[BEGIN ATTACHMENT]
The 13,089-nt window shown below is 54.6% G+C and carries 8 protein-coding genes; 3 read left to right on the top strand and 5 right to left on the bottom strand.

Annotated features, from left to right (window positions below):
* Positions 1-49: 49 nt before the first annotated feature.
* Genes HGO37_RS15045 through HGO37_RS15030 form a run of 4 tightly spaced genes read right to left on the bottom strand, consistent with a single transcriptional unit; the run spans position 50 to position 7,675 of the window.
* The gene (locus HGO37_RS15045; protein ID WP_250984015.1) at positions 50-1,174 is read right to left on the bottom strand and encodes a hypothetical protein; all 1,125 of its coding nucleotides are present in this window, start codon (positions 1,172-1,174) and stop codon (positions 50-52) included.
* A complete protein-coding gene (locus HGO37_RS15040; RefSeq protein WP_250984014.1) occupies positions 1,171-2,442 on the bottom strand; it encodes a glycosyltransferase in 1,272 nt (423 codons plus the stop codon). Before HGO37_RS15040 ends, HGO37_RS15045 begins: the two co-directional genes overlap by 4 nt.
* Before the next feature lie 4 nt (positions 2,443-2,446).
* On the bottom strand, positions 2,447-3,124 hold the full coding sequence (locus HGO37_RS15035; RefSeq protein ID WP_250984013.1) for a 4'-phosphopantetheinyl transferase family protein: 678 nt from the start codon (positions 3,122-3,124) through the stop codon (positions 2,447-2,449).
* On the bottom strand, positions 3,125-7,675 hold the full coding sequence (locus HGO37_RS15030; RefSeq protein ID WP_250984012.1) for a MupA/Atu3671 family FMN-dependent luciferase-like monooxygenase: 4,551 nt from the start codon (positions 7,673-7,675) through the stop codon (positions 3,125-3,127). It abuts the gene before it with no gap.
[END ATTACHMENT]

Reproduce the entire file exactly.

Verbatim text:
The 13,089-nt window shown below is 54.6% G+C and carries 8 protein-coding genes; 3 read left to right on the top strand and 5 right to left on the bottom strand.

Annotated features, from left to right (window positions below):
* Positions 1-49: 49 nt before the first annotated feature.
* Genes HGO37_RS15045 through HGO37_RS15030 form a run of 4 tightly spaced genes read right to left on the bottom strand, consistent with a single transcriptional unit; the run spans position 50 to position 7,675 of the window.
* The gene (locus HGO37_RS15045; protein ID WP_250984015.1) at positions 50-1,174 is read right to left on the bottom strand and encodes a hypothetical protein; all 1,125 of its coding nucleotides are present in this window, start codon (positions 1,172-1,174) and stop codon (positions 50-52) included.
* A complete protein-coding gene (locus HGO37_RS15040; RefSeq protein WP_250984014.1) occupies positions 1,171-2,442 on the bottom strand; it encodes a glycosyltransferase in 1,272 nt (423 codons plus the stop codon). Before HGO37_RS15040 ends, HGO37_RS15045 begins: the two co-directional genes overlap by 4 nt.
* Before the next feature lie 4 nt (positions 2,443-2,446).
* On the bottom strand, positions 2,447-3,124 hold the full coding sequence (locus HGO37_RS15035; RefSeq protein ID WP_250984013.1) for a 4'-phosphopantetheinyl transferase family protein: 678 nt from the start codon (positions 3,122-3,124) through the stop codon (positions 2,447-2,449).
* On the bottom strand, positions 3,125-7,675 hold the full coding sequence (locus HGO37_RS15030; RefSeq protein ID WP_250984012.1) for a MupA/Atu3671 family FMN-dependent luciferase-like monooxygenase: 4,551 nt from the start codon (positions 7,673-7,675) through the stop codon (positions 3,125-3,127). It abuts the gene before it with no gap.